Using the Health and Retirement Survey, this paper finds a 16 percent selectivity-corrected wage penalty among women who engage in intermittent labor market activity. This penalty is experienced at a low level of intermittent activity but appears not to play an important role in a woman’s decision to undertake such activity. In addition, employer preferences appear to play a larger role than human capital atrophy in the determination of the wage penalty.
JEL classification: J22, J31, C30
Key words: intermittent participation, wage, gender differentials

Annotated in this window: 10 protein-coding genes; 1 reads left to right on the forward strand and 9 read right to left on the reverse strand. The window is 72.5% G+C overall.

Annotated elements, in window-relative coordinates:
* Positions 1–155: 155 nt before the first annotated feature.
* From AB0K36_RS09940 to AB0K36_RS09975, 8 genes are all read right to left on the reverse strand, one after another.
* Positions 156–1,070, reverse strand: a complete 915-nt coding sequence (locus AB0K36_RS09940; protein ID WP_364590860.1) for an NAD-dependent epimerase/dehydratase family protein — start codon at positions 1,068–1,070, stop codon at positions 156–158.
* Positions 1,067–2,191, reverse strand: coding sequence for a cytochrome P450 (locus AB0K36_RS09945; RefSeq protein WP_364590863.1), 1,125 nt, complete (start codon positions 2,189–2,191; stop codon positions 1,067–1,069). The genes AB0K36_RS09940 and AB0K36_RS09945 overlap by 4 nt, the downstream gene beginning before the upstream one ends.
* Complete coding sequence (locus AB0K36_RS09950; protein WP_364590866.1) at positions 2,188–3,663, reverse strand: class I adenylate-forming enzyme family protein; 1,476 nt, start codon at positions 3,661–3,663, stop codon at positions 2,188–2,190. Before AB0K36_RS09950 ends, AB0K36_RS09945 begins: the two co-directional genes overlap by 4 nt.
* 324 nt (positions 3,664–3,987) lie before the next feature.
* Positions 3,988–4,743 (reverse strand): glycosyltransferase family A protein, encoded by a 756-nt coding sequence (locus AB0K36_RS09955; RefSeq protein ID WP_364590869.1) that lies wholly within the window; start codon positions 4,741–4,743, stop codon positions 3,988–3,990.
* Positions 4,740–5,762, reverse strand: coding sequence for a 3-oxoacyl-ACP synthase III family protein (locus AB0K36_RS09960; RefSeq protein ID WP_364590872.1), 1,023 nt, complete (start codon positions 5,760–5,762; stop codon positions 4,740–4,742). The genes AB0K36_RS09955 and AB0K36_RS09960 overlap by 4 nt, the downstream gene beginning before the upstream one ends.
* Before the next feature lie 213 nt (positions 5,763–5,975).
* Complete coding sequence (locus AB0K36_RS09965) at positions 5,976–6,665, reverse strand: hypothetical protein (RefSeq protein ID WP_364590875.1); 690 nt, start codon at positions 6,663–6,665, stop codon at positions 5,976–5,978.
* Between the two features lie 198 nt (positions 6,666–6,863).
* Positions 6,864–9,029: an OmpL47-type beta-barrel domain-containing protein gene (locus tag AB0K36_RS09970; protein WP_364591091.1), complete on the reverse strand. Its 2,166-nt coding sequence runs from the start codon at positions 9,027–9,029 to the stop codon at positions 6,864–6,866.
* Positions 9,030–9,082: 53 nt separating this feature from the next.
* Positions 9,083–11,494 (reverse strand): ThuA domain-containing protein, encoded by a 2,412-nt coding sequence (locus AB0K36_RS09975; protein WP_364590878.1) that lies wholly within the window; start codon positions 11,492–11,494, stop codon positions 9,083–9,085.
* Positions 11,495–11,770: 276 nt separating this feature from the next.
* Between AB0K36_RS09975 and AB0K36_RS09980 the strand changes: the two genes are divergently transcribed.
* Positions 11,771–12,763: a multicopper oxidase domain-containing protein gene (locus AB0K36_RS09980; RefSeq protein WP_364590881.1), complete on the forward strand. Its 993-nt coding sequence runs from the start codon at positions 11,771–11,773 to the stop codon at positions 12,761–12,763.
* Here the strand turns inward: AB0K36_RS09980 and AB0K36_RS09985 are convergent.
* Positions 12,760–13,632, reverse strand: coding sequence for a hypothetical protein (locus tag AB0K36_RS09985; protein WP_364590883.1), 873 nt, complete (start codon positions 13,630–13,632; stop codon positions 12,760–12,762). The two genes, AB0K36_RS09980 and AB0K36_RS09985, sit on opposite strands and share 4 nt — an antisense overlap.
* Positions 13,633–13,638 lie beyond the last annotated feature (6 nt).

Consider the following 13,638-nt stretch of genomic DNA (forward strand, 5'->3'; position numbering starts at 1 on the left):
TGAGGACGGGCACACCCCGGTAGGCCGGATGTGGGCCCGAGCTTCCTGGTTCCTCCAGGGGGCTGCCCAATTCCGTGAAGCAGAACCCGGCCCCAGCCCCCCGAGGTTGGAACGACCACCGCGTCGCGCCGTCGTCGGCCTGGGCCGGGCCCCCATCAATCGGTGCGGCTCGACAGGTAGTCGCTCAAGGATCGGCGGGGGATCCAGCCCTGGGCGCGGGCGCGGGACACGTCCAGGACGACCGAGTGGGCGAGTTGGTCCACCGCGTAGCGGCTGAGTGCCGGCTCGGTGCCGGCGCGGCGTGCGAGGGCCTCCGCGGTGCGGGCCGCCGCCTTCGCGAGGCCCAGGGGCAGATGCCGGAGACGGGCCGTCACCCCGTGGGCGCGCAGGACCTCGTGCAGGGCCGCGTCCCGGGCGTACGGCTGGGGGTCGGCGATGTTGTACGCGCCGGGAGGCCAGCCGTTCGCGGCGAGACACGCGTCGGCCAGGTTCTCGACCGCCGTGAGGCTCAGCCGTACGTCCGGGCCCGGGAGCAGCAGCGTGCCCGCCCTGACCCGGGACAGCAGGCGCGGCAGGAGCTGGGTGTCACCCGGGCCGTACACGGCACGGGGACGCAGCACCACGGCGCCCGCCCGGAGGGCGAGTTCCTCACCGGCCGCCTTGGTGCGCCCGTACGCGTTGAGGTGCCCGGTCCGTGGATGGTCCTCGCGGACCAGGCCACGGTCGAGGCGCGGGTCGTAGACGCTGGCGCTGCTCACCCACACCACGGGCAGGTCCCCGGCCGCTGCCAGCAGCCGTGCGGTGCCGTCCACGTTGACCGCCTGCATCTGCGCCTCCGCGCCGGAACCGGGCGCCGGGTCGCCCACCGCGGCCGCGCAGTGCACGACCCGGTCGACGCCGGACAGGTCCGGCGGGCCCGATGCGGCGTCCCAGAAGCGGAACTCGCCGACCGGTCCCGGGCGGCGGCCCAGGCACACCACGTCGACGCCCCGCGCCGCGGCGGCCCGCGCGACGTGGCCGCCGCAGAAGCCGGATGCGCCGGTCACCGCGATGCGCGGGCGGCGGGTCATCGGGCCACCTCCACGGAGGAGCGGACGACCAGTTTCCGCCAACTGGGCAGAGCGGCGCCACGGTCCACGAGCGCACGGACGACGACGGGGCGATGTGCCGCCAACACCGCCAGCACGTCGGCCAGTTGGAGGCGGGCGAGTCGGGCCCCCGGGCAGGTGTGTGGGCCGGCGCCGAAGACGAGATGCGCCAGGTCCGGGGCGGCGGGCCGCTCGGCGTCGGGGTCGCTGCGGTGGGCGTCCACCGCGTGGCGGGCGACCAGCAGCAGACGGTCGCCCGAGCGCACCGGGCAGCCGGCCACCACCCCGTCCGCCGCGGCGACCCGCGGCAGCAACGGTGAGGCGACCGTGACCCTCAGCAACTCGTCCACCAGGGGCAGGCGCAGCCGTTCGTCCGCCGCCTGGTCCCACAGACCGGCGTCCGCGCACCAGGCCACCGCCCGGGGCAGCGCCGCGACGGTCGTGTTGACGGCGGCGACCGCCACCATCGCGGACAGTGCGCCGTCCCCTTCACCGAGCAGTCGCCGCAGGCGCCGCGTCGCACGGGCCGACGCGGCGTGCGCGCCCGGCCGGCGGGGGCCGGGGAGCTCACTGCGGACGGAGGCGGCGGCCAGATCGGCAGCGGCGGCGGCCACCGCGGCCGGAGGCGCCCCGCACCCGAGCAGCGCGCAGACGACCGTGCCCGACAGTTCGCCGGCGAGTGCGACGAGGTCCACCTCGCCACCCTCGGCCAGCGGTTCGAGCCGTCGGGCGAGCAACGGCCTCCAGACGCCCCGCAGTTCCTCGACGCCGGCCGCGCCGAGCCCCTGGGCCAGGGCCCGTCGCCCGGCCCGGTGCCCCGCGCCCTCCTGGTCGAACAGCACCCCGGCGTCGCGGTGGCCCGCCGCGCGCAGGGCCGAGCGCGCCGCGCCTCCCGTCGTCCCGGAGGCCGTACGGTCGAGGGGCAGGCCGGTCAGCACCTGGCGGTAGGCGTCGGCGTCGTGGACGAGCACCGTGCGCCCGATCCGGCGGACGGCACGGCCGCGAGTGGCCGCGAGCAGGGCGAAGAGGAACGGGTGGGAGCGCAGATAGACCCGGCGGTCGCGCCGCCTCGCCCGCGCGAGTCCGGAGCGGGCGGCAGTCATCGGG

The authors gratefully acknowledge Brian Armour, Eric French, Joyce Jacobsen, Robert E. Moore, and Yongsheng Xu. They also thank participants of the Federal Reserve System Microeconomics Conference, June 2-3, 2003, Chicago, for helpful comments. The views expressed here are the authors’ and not necessarily those of the Federal Reserve Bank of Atlanta or the Federal Reserve System. Any remaining errors are the authors’ responsibility.
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